Force of Nature Day (Which is Actually Everyday): Everyday Magic, Day 1058

Sunday morning just before the storm hit, photo by Stephen Locke

Yesterday began with running outside in our pajamas to cut irises as fast as possible while 70 mph winds and a giant thunderstorm descended. The day ended with a full lunar eclipse’s red moon. Some days are like that – force of nature days when everything seems to happen with such power, art, soul, and amazement at once that it’s clear we are not in charge. Ultimately, life is like that, and often it’s too easy to forget.

I write this from Brave Voice, the 17th annual retreat I lead with singer Kelley Hunt in the Flint Hills of Kansas. The irises were to vase up and distribute throughout the camp in each of our cabins and in the main lodge where we meet to write, sing, listen, collaborate, and dwell in wonder together. The storm made driving from home to Council Grove lake, where the camp is, more than interesting, Kelley at the wheel and Ken on the phone tracing our location with radar to warn us when we might need to pull over and wait out the downpour. The eclipse happened for most of of us in this area with clear skies that darkened to pop out the stars even more so, the Milky Way dazzling as it arced across the night sky.

Yesterday we went from the deadly and dramatic to the sublime and rare, but actually, even more ordinary-looking days are much the same. The earth is at the wheel despite humans making so many species, including ourselves if we continue on our current trajectory, extinct. When I see headlines or catch snippets of conversations about how we’re killing the earth, I bristle at the language because this big rotating planet will survive, perhaps in a state that barely supports life as we know it long after we’re gone. But the earth is like the Dude: it abides. It’s been here long before fish-like creatures crept out of the water and learned to breathe air and evolve into so many other species (including us), long before ice ages and continents breaking apart (and aren’t we all still in motion?), long before bipeds were just glimpsing how to measure out units of time to support the hunt or remember where to return to harvest what grows underground.

Big winds, red moons or not, each day tilts open the force of nature that is us and that is. Like right now when I sit on a porch outside the White Memorial Camp lodge, mesmerized like several others around me by the build-up, then slow-down of bird song. While I watch the rabbit racing the sun across the field, the cardinal landing to look for dinner, the oak tree moving its tentative fingers in the same wind that covers half my face with my hair. The open blue sky, so vast and mutable, is a constant force of nature and so is all it holds, even us if we’re brave up to speak and act for this beauty persistence that just wants to live.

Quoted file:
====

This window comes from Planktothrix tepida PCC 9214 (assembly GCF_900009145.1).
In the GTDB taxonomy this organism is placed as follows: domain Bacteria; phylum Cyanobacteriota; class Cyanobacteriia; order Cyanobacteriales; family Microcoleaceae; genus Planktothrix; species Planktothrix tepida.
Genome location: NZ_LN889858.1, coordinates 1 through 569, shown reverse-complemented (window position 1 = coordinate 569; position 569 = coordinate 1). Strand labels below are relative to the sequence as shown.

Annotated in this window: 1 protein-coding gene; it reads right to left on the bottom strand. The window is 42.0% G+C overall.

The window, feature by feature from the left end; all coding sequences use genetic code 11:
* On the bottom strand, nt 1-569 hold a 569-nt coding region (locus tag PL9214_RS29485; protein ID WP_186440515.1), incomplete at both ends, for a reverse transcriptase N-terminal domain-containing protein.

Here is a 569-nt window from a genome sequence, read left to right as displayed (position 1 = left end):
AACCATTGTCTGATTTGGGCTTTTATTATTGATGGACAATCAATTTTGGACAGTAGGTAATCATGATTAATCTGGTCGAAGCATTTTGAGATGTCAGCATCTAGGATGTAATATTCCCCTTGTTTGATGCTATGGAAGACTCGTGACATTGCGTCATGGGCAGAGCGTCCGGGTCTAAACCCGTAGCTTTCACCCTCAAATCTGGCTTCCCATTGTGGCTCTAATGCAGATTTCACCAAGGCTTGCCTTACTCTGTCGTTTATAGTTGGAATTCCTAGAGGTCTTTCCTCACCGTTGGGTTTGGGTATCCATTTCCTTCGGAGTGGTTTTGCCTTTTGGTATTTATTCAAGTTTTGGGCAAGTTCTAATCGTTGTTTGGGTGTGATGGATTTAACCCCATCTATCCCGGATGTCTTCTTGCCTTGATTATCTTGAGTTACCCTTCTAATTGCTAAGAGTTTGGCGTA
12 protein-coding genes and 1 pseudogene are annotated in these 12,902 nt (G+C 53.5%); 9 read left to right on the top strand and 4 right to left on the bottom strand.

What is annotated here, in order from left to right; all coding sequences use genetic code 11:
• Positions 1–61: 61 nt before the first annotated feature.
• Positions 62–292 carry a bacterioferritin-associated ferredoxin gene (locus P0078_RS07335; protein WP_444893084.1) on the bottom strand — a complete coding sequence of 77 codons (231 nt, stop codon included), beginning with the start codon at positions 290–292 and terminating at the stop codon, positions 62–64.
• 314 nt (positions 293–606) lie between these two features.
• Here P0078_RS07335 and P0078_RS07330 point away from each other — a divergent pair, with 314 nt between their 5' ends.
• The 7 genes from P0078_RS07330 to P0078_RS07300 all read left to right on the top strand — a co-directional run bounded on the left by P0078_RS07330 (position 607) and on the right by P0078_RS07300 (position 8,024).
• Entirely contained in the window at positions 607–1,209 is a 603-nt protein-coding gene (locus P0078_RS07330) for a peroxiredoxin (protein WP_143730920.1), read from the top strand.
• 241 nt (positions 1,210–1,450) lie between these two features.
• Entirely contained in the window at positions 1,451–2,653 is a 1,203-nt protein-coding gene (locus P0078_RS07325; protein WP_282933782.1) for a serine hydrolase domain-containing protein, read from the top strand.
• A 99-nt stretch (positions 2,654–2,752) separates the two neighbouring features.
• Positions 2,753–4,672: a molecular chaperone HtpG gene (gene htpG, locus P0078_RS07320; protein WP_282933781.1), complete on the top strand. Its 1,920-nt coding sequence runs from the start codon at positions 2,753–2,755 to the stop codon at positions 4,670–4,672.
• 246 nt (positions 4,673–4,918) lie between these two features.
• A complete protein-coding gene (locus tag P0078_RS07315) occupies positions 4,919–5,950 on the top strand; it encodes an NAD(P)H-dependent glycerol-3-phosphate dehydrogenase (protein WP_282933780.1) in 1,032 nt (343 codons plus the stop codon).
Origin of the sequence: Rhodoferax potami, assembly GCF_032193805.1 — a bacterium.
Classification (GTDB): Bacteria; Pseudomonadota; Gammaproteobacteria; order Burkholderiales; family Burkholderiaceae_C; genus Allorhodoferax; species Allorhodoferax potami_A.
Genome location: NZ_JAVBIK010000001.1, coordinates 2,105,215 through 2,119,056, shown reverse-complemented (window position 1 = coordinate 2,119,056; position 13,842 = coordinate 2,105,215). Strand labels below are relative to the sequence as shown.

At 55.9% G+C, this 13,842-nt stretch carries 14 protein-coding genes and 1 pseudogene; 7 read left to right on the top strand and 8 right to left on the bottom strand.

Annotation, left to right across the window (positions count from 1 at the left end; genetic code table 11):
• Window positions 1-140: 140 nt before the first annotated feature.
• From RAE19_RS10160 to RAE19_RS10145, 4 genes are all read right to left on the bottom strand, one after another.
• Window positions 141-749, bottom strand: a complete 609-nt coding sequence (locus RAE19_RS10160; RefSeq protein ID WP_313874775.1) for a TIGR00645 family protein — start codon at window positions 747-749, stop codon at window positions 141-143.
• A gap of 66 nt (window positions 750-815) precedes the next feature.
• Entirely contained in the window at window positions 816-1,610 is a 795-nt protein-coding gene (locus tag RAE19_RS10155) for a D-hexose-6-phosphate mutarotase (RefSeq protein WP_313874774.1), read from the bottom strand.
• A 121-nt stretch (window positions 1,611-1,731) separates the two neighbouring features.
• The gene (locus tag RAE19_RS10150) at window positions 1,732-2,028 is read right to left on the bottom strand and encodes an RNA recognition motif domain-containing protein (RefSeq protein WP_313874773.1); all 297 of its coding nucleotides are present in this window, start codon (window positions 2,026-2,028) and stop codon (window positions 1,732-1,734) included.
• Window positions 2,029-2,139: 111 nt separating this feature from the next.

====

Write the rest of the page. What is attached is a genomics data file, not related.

What’s Wrong With Humans (and Some Birds): Everyday Magic, Day 1052

An hour ago, a mourning dove crashed so hard against our living room window that Ken and I both jumped. The dove attacked his reflection so vehemently, it was hard to believe he survived. For a long time afterwards, he sat on the snow-covered deck and stared at the birds on the deck railing for their morning buffet of birdseed. Occasionally, he swiveled his head to look back at me on the other side of the window. I couldn’t tell if he was mortally injured or doing that total-repair-in-stillness thing that birds do.

For close to two weeks, I’ve been alternating between despair and heartbreak when I take in the news from Ukraine. Three women in the back of a truck heading into battle, one of them with tears running down her shining face as all three clutched their weapons. Two nieces and their children rushing into the arms of their Polish aunt as soon as they crossed the border. A family of four dead on the ground when they were supposed to be safely leaving the city. The deep state evil of how vastly news has been censored, twisted, and spit back out in pure decit in Russia. The great-grandmother lying belly-down on the ground, aiming her gun and still wearing her long gold coat. A little girl singing “Let it Go” in Ukrainian to a crowd of children and their parents hunkered down in a Kyiv subway.

“The birds are incredibly impulsive. It’s a survival mechanism. They fly first, ask questions later,” Ken just told me when I lamented the obviously hurt dove still on the snow. Obviously, this isn’t just birds. As we, who are outside Ukraine, watch and wait, donate money, even to Airbnbs for refugees to have a warm place to sleep, we also have no idea, as my friend Judy reminded me the other day, how this will end. Nor can we say what the right thing to do is that would lessen the shelling and missile attacks, the hunger and freezing, the war between cousins, without triggering Putin to go nuclear. Even if any one of us did know exactly what to do, we have little to no power to enact what we know.